Geriatric Healthcare Specialist Hibbing MN

In a study recently published in the Journal of Alzheimer’s Disease, researchers from Brown Medical School found that reduced glucose uptake and decreased metabolism in the hippocampus—the area of the brain associated with memory—cause neurodegeneration and cognitive impairment.

Benjamin P Owens, MD
(218) 263-7583
Mesabi Clin 14th Avenue East And 18th
Hibbing, MN
Specialties
Geriatrics, Geriatric Medicine-Family Practice
Gender
Male
Education
Medical School: Univ Of Mn Med Sch-Minneapolis, Minneapolis Mn 55455
Graduation Year: 1949
Hospital
Hospital: University Med Ctr -Mesabi, Hibbing, Mn
Group Practice: Mesaba Clinic

Data Provided by:
Daniel Aguila Trajano, MD
(612) 993-8800
4670 Park Nicollet Ave SE
Prior Lake, MN
Specialties
Geriatrics, Geriatric Medicine-Family Practice
Gender
Male
Education
Medical School: Univ Of Mn Med Sch-Minneapolis, Minneapolis Mn 55455
Graduation Year: 1995

Data Provided by:
Si Houn Hahn, MD
Rochester, MN
Specialties
Geriatrics, Geriatric Medicine-Internal Medicine
Gender
Male
Education
Medical School: Korea Univ Coll Of Med, Chong-No-Ku, Seoul, So Korea
Graduation Year: 1983

Data Provided by:
Muna Jneidi, MD
200 1st St SW
Rochester, MN
Specialties
Geriatrics, Geriatric Medicine-Internal Medicine
Gender
Female
Education
Medical School: Univ Of Tichreen, Fac Of Med, Lattakia, Syria (Univ Latakia)
Graduation Year: 1995

Data Provided by:
Barbara Ford Olson
(320) 252-1670
4801 Veterans Dr
Saint Cloud, MN
Specialty
Geriatric Medicine

Data Provided by:
Melissa Jane West, MD
612-725-2000 x3501
5115 Dupont Ave S
Minneapolis, MN
Specialties
Geriatrics, Geriatric Medicine-Internal Medicine
Gender
Female
Education
Medical School: Univ Of Mn Med Sch-Minneapolis, Minneapolis Mn 55455
Graduation Year: 1984

Data Provided by:
Martha Luisa Guzman, MD
(952) 993-4300
300 Lake Dr E
Chanhassen, MN
Specialties
Geriatrics, Geriatric Medicine-Family Practice
Gender
Female
Education
Medical School: Univ Francisco Marroquin, Fac De Med, Guatemala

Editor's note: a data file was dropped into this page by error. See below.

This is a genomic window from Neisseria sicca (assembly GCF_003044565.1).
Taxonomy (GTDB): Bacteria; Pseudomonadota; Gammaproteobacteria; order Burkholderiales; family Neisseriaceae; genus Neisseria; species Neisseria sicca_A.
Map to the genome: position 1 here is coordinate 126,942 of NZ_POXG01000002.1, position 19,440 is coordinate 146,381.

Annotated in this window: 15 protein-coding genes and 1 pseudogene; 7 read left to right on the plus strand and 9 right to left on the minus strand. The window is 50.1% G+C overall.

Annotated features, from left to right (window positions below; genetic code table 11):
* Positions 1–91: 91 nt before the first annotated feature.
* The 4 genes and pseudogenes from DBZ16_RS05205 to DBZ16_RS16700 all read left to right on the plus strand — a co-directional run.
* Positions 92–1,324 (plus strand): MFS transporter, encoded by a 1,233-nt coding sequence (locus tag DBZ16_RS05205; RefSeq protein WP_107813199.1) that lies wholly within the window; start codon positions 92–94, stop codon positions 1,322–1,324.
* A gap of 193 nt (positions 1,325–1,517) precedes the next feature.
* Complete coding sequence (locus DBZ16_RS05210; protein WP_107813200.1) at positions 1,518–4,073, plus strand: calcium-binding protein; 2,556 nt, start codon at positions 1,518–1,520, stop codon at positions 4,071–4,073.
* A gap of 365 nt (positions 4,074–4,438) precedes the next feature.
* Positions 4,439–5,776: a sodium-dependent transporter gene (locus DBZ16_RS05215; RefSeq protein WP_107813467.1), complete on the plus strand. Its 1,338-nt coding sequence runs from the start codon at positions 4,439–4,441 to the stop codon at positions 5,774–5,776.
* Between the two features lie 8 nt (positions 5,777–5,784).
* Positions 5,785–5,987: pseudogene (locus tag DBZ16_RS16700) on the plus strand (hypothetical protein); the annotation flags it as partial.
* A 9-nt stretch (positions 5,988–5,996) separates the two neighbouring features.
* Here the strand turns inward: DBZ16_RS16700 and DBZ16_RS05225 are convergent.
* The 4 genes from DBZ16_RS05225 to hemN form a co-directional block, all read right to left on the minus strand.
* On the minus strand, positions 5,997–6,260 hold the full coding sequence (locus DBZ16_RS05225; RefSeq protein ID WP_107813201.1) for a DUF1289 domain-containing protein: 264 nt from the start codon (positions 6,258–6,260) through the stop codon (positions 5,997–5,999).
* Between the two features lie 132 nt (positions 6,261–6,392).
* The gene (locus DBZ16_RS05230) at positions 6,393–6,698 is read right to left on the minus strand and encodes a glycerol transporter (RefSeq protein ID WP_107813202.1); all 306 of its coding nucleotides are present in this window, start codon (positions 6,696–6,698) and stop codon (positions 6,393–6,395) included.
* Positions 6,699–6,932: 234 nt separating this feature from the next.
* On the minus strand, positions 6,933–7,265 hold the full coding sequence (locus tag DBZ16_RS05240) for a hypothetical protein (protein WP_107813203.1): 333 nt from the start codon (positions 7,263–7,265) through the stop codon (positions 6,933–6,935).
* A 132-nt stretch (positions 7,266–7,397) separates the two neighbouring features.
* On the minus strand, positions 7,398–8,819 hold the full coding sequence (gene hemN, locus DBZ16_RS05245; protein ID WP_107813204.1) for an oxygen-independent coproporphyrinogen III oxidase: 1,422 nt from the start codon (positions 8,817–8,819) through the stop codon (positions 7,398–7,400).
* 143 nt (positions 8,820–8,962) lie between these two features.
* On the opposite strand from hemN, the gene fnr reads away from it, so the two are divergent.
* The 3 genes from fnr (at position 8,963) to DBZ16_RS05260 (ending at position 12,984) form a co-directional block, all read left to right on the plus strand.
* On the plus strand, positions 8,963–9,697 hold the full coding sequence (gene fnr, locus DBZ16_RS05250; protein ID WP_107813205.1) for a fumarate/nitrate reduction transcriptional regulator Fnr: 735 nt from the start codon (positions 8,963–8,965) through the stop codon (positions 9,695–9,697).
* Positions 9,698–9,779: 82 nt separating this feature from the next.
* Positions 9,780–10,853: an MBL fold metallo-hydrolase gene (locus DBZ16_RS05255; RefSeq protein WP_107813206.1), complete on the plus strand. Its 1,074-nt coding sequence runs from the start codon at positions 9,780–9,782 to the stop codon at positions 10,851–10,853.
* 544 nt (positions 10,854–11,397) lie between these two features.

Graduation Year: 1985

Data Provided by:
John Edward Bernhardson, MD
(612) 863-3900
7969 Lismore Cir
Eden Prairie, MN
Specialties
Geriatrics, Geriatric Medicine-Internal Medicine
Gender
Male
Education
Medical School: Univ Of Ne Coll Of Med, Omaha Ne 68198
Graduation Year: 1982

Data Provided by:
Victor M Sandler
(612) 455-2040
701 25th Ave S
Minneapolis, MN
Specialty
Internal Medicine, Geriatric Medicine

Data Provided by:
Jack B Petrie, MD
(612) 641-7043
15100 Square Lake Trl N
Stillwater, MN
Specialties
Internal Medicine, Geriatrics
Gender
Male
Education
Medical School: Rush Med Coll Of Rush Univ, Chicago Il 6
Graduation Year: 1981

Data Provided by:
Data Provided by:

Food for Thought

Provided by: 

By Kris Kucera

Rarely does an extended family get a free pass from Alzheimer’s disease or diabetes mellitus. On the surface, these two afflictions appear totally unrelated —Alzheimer’s (AD), Mother Nature’s cruel version of identity theft; and diabetes, the glucose-metabolism disorder that affects both young and old alike. However, new research indicates that the two diseases behave in a similar manner.

In a study recently published in the Journal of Alzheimer’s Disease, researchers from Brown Medical School found that reduced glucose uptake and decreased metabolism in the hippocampus—the area of the brain associated with memory—cause neurodegeneration and cognitive impairment. This, they say, suggests that a form of diabetes, tentatively dubbed type 3, leads to AD.

Type 1 diabetes results from a severe or complete lack of insulin, a hormone made in the pancreas that controls blood sugar. Type 2, dubbed adult onset diabetes (although these days it occurs in teenagers and even younger kids), also stems from a dearth of insulin, or insulin resistance —the existing insulin molecules cannot deliver glucose through the cells’ membranes. Surprisingly, the researchers found a new form of insulin, produced in the brain, and they believe that, over time, decreasing levels of this “brain insulin” and other insulin-related proteins ultimately precipitate AD. While levels of brain insulin have no known affect on a body’s overall blood sugar, scientists have long recognized that diabetes patients are more likely to develop AD than those without the disease.

Skeptics of the Brown team’s findings argue that our brains produce so little insulin in the first place, reduced levels of the hormone can’t possibly play a significant role in AD. Regardless, the new data show that AD may be a neuroendocrine disorder, thus increasing the possibility for more effective treatments. And that gives hope to all of us who may one day be touched, directly or indirectly, by the merciless hand of AD.

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